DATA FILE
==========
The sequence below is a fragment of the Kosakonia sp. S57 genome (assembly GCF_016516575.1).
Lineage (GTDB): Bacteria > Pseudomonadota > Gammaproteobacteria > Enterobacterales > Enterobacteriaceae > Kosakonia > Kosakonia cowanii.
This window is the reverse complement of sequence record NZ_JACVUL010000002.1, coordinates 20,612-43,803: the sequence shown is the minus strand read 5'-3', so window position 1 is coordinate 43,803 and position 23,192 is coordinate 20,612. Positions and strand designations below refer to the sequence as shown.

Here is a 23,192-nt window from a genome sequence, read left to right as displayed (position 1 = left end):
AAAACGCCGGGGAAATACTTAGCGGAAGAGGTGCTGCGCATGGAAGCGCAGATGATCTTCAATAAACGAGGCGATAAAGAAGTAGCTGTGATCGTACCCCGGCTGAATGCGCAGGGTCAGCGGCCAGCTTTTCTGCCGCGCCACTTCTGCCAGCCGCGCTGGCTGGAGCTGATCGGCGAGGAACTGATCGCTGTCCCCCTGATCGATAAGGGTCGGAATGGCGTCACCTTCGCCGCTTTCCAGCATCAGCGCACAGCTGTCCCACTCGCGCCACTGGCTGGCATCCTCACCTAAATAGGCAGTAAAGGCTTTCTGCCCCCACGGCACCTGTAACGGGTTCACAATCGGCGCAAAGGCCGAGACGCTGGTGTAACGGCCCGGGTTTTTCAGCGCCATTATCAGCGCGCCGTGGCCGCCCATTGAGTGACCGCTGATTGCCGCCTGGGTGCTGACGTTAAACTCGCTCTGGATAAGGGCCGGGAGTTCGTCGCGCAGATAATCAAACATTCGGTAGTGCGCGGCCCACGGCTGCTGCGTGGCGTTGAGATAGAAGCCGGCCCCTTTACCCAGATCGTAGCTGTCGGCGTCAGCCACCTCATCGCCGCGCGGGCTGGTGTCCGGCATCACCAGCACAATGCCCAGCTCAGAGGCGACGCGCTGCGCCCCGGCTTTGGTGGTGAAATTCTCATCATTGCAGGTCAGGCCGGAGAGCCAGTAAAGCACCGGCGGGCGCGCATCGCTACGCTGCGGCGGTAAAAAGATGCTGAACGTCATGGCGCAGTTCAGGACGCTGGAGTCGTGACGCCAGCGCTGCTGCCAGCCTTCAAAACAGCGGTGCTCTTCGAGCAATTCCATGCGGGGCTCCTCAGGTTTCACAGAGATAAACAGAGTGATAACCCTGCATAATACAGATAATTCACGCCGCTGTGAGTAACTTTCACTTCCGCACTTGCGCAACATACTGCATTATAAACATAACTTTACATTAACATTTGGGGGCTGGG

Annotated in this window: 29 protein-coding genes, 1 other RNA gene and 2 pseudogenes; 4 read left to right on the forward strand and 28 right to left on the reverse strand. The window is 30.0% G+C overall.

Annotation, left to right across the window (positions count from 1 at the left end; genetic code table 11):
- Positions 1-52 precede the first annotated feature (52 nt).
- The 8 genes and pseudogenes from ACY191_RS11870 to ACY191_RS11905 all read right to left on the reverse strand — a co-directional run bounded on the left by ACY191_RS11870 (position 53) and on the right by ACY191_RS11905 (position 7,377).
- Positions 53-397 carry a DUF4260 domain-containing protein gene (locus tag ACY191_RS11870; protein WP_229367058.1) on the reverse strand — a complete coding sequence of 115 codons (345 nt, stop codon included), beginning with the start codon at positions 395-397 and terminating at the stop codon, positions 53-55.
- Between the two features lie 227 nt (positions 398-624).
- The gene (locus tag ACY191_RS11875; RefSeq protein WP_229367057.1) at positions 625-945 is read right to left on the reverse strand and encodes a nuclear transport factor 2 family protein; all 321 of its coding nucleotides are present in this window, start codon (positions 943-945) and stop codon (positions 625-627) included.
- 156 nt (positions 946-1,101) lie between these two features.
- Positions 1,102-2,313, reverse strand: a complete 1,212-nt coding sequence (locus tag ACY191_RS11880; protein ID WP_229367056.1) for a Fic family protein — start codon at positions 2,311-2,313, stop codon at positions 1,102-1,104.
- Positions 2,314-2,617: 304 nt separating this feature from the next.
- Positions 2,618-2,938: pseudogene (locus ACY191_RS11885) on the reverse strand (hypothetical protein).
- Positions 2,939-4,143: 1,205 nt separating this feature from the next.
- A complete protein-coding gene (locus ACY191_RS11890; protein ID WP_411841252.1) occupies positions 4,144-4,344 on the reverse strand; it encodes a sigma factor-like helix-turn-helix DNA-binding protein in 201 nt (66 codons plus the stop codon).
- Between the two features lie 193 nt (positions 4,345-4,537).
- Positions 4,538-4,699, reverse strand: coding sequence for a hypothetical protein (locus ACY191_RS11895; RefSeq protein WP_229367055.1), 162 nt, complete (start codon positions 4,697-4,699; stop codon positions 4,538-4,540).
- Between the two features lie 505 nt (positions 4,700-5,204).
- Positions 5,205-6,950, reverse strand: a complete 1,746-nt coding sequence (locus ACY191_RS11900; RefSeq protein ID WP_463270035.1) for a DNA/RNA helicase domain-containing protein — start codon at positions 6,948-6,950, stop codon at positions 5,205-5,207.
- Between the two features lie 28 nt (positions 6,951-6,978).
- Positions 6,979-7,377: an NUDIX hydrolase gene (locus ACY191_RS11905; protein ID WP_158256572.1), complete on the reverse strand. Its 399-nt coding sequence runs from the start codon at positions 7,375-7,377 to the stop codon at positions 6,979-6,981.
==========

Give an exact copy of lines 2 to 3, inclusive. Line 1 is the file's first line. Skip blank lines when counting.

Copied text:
Lineage (GTDB): Bacteria > Pseudomonadota > Gammaproteobacteria > Enterobacterales > Enterobacteriaceae > Kosakonia > Kosakonia cowanii.
This window is the reverse complement of sequence record NZ_JACVUL010000002.1, coordinates 20,612-43,803: the sequence shown is the minus strand read 5'-3', so window position 1 is coordinate 43,803 and position 23,192 is coordinate 20,612. Positions and strand designations below refer to the sequence as shown.